Stepping Over the Bodies
Christians in Iraq
May 20, 2010
This commentary was delivered by Prison Fellowship president Mark Earley.
In February, spending on the war in Afghanistan surpassed spending on the war in Iraq for the first time since the 2003 invasion—a sign that our time in Iraq is drawing to an end.
The truth is that the American people have already put the war and that troubled country behind them. Unfortunately, there is one group for whom the troubles in Iraq show no signs of abating—and that's Iraqi Christians.
On May 2, two buses containing Christian university students and workers were bombed in northern Iraq. The attack left one person dead and 188 injured. As one student put it, "We were heading to university, not to a battlefield. We carried no weapons. Nevertheless, we were targeted."
It's by no means the first time. Last Christmas Eve, in the run-up to Iraq's national elections, a Christian bus driver was pulled from his bus and shot to death in cold blood. The day before, a bomb inside a 1200-year-old church killed two worshippers and injured five more.
The targeting of Christians led to a "toning down" of Christmas celebration across Iraq and caused Christmas Eve services to be moved from midnight to the afternoon when it was safer.
As we have talked about before on BreakPoint, Iraq's Christian population is caught between three competing Muslim groups: Shiites, Sunnis, and Kurds. While these groups agree on very little, elements within each of these groups do agree on the need to terrorize their Christian neighbors. The latest attack prompted approximately 3,000 Christians to march through the streets of Hamdaniyah, where the attack took place. The Council of Christian Church Leaders of Iraq issued a statement that called on the government to take steps to ensure the safety of Iraqi Christians in Nineveh province.
They also demanded that the students targeted by the bombers be allowed to take their final exams "in a safe place" and not "forfeit the current academic year."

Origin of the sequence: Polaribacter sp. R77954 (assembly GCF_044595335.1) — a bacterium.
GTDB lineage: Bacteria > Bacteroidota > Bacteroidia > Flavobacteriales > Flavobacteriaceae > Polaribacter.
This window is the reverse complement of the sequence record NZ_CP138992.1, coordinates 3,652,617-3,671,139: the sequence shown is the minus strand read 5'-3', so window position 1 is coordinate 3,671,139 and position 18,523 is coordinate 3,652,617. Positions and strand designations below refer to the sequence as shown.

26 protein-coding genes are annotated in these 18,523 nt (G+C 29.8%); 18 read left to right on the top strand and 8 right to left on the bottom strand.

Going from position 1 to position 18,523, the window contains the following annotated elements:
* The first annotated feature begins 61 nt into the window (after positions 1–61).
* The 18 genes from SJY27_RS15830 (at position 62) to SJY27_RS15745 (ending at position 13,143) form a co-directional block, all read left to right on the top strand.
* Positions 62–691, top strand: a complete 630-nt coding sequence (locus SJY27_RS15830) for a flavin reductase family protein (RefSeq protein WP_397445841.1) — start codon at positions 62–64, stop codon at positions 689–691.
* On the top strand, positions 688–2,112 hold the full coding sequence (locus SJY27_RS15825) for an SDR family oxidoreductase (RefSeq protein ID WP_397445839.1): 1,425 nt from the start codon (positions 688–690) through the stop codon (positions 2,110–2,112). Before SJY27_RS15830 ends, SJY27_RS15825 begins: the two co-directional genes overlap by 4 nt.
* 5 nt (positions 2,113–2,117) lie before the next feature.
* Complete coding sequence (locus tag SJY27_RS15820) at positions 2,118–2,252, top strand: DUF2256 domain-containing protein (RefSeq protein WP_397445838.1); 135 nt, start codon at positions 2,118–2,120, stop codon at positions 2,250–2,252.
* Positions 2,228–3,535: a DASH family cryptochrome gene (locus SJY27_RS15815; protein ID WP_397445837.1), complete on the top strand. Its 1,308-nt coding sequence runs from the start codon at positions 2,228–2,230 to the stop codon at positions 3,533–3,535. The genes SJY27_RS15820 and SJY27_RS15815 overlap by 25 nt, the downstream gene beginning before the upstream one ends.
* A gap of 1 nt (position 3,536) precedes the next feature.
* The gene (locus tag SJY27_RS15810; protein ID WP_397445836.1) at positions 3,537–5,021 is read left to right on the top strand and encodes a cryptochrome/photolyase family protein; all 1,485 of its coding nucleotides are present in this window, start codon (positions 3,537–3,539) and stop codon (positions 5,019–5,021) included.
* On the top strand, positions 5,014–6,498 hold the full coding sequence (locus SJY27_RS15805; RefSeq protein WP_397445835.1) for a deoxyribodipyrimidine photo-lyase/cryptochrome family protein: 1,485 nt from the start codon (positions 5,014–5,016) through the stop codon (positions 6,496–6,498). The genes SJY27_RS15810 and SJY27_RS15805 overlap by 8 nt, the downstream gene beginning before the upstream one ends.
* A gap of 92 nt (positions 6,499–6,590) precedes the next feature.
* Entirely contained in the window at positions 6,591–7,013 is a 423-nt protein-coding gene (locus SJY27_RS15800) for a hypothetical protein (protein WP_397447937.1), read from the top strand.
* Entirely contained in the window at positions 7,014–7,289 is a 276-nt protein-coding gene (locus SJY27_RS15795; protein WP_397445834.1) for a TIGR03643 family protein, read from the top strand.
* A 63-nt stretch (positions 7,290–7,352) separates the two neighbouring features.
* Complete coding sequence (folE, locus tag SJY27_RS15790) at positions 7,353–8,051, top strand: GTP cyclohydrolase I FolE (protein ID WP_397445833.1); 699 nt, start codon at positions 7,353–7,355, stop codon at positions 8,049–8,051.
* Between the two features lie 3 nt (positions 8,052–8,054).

I don't hold out much hope for a satisfactory answer on the ground. Nothing that has happened in the past seven years suggests that anyone with any authority in Baghdad cares about what is happening to Iraq's Christians.
It's not just Baghdad. Both the Bush and Obama administrations have dropped the ball as far as Iraqi Christians are concerned. Their goal has been to find a power-sharing arrangement amenable to the Shiites, Sunnis, and Kurds, so that the United States can extricate itself from Iraq while saving face.
But that leaves Iraqi Christians as the odd man out—especially since their ancestral homeland in one of Iraq's prime oil producing areas.
Whatever you think of the Iraq war, it's painful to think that the most enduring legacy of our invasion may be driving the final nail in the coffin of an ancient Christian community. Unfortunately, we are rendering people expendable whose ancestors worshipped Jesus Christ back when most of ours worshipped trees and practiced occasional human sacrifice.
I invite you to pray for our brothers and sisters in Iraq. And I invite you to let the White House and your elected representatives know that ignoring the plight of Iraqi Christians is neither moral, acceptable, or good foreign policy.
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